The Devil in the White City

by Erik Larson

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If you could rewrite the ending of Erik Larson's "The Devil in the White City," what changes would you make?

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One way the ending could be changed is if the book continued and showed us the long-standing effects of events.  I think it would still have to be historically accurate.  After all, the book is nonfiction.  You can change what is described, and where the book ends, but you should not change the actual facts.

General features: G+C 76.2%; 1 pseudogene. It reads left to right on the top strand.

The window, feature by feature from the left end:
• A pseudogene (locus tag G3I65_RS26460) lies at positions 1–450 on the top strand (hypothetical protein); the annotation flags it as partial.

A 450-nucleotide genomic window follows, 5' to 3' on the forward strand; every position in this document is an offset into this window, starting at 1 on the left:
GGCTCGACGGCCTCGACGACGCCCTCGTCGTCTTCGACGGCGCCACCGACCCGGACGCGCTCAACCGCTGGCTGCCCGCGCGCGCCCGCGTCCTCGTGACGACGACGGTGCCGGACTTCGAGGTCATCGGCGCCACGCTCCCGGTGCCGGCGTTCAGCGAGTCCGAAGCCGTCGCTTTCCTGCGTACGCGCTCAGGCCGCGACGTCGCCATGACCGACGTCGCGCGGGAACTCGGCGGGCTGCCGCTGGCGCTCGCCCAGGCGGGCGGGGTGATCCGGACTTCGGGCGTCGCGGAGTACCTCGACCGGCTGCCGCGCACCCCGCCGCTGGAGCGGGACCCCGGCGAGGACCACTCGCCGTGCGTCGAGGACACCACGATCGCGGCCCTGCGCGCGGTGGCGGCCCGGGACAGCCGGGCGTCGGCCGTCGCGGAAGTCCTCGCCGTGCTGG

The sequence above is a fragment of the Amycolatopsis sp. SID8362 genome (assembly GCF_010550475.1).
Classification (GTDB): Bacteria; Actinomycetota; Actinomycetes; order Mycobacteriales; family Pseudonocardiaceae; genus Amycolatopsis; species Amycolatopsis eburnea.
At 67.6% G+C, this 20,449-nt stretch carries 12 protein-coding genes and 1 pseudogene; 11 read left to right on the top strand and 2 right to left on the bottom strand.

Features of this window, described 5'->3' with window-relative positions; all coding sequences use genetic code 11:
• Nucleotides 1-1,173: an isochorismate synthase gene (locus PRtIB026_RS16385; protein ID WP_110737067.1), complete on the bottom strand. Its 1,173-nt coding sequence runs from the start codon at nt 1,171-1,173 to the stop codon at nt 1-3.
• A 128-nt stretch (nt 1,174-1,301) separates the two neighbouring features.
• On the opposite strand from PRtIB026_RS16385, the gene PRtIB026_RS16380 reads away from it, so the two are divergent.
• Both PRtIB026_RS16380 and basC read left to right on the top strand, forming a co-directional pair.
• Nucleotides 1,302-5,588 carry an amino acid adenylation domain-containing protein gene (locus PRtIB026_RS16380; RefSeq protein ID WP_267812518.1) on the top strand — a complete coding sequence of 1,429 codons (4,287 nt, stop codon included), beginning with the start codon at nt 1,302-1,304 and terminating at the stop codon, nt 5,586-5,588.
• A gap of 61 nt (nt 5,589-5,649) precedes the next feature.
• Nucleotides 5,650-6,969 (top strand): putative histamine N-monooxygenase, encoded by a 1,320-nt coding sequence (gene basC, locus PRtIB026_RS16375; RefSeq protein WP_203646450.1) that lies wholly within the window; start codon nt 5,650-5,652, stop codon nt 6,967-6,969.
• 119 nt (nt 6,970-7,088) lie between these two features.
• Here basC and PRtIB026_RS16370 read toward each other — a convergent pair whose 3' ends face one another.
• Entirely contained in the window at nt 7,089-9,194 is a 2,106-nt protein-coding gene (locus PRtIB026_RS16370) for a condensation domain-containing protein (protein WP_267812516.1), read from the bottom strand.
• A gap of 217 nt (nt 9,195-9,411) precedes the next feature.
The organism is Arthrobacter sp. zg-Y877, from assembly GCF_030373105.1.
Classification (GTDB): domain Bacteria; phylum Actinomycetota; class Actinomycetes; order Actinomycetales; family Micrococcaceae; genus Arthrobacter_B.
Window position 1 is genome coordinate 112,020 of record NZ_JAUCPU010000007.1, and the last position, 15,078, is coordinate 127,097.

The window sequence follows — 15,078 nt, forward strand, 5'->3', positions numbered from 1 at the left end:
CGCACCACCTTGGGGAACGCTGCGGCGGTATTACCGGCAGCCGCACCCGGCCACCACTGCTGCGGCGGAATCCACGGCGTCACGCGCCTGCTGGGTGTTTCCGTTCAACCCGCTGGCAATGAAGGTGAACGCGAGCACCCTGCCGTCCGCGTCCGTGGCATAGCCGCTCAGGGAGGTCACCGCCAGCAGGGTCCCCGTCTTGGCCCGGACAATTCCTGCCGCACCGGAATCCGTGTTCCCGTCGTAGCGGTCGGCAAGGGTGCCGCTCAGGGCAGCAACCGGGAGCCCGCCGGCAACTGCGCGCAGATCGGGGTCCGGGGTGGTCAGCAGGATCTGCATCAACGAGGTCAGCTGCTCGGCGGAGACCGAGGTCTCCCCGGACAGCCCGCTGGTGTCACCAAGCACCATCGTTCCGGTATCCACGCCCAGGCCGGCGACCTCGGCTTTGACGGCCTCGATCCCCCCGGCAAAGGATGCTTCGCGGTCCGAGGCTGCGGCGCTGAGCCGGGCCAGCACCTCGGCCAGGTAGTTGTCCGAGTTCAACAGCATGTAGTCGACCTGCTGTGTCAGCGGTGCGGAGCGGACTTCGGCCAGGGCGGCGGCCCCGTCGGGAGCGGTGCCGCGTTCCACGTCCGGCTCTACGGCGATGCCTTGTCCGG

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With the book, The Devil in the White City, the ending could certainly be changed. As firmly planted in the time period as the book is, the ending would involve Burnham enjoying his success rather than just being relieved that the fair turned out as well as it did.  Holmes could have been captured much earlier if anyone at all had paid attention to how many young women were disappearing.  Maybe one of the workers would have had a spark of curiosity to follow or tell someone about having seen the oddness with which Holmes worked.  Perhaps Burnham would have been on a round to check on his fair and wondered at the man who seemed to have no real purpose to be where he was at the time.  Coincidence plays a role at the fair as Helen Keller meeting a man who invented the Braille machine, so coincidence could play a role in the ending of this story.  I like the ending as it is, so changing it would be difficult.

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